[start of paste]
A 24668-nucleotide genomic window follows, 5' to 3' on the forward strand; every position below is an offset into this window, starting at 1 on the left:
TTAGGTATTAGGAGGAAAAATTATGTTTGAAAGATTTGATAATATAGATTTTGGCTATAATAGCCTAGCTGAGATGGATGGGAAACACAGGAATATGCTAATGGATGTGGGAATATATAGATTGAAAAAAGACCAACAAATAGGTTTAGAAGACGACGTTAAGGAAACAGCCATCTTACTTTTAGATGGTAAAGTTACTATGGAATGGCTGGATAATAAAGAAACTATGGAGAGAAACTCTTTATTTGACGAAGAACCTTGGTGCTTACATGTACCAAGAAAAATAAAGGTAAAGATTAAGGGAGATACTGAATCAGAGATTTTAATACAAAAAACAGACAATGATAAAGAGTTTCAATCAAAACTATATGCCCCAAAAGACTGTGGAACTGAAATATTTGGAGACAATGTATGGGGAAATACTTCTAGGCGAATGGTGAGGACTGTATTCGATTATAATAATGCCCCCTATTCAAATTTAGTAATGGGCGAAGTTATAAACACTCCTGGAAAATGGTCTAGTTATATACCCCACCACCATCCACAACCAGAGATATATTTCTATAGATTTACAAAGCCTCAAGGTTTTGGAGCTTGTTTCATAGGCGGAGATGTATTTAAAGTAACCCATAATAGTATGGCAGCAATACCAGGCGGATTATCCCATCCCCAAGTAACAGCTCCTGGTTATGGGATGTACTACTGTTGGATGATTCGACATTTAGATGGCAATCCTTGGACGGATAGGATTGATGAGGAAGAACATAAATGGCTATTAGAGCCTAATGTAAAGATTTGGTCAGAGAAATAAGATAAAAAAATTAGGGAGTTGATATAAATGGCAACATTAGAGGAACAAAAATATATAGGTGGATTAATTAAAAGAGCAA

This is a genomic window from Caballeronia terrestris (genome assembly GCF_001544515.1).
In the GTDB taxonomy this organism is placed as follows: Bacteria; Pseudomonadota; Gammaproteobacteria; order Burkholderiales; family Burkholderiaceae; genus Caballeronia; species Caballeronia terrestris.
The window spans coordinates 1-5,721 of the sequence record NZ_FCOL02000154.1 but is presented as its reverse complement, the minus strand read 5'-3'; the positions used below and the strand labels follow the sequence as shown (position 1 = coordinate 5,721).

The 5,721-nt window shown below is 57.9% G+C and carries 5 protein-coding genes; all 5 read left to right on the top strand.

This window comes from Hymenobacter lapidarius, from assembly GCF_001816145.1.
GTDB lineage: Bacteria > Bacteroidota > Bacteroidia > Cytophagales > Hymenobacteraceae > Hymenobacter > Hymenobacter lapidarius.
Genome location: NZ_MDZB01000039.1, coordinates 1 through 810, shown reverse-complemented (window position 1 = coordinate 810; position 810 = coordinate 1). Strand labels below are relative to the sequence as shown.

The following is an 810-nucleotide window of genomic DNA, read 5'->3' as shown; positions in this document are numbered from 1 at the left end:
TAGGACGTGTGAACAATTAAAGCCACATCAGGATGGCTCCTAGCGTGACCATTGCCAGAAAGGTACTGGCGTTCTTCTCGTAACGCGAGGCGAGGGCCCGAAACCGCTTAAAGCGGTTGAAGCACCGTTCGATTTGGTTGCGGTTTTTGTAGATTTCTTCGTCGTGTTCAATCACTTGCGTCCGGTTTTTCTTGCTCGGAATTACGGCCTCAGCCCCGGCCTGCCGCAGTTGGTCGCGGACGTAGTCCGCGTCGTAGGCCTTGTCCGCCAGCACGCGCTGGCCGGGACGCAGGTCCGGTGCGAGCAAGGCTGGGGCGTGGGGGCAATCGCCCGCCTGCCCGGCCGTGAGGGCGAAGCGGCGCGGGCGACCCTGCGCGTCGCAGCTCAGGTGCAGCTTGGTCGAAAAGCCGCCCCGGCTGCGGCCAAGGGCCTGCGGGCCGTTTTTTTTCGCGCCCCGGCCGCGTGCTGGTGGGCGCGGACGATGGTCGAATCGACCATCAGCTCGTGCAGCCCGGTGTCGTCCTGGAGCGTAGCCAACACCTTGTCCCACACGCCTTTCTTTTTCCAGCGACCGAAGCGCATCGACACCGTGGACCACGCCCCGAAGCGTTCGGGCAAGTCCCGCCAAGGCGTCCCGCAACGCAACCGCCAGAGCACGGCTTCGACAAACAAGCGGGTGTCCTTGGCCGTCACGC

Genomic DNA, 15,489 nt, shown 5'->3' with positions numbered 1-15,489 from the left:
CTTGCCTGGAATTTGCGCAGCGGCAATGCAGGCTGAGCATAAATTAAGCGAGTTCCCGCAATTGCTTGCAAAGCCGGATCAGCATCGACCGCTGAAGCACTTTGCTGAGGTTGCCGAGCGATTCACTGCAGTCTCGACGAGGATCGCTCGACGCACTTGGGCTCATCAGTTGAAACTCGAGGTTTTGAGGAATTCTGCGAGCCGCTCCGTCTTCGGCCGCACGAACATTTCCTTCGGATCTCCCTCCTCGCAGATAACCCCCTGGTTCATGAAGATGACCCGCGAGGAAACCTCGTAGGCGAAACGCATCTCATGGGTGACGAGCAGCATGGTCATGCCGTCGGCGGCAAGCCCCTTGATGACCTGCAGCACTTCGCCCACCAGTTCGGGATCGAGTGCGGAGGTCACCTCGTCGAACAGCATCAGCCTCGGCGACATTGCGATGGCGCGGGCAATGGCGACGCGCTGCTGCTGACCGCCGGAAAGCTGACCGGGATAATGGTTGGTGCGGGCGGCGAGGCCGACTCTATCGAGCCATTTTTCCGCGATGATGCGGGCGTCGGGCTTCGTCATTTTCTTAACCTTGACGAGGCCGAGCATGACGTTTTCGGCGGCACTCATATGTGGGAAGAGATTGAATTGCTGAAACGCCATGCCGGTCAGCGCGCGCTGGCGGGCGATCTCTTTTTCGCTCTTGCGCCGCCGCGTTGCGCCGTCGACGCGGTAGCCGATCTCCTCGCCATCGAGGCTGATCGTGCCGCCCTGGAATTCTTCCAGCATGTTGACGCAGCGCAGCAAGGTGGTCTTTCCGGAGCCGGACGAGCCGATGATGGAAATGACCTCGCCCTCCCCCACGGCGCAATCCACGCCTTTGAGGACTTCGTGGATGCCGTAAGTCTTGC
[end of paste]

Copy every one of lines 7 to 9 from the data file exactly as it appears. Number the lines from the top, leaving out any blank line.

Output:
This window comes from Hymenobacter lapidarius, from assembly GCF_001816145.1.
GTDB lineage: Bacteria > Bacteroidota > Bacteroidia > Cytophagales > Hymenobacteraceae > Hymenobacter > Hymenobacter lapidarius.
Genome location: NZ_MDZB01000039.1, coordinates 1 through 810, shown reverse-complemented (window position 1 = coordinate 810; position 810 = coordinate 1). Strand labels below are relative to the sequence as shown.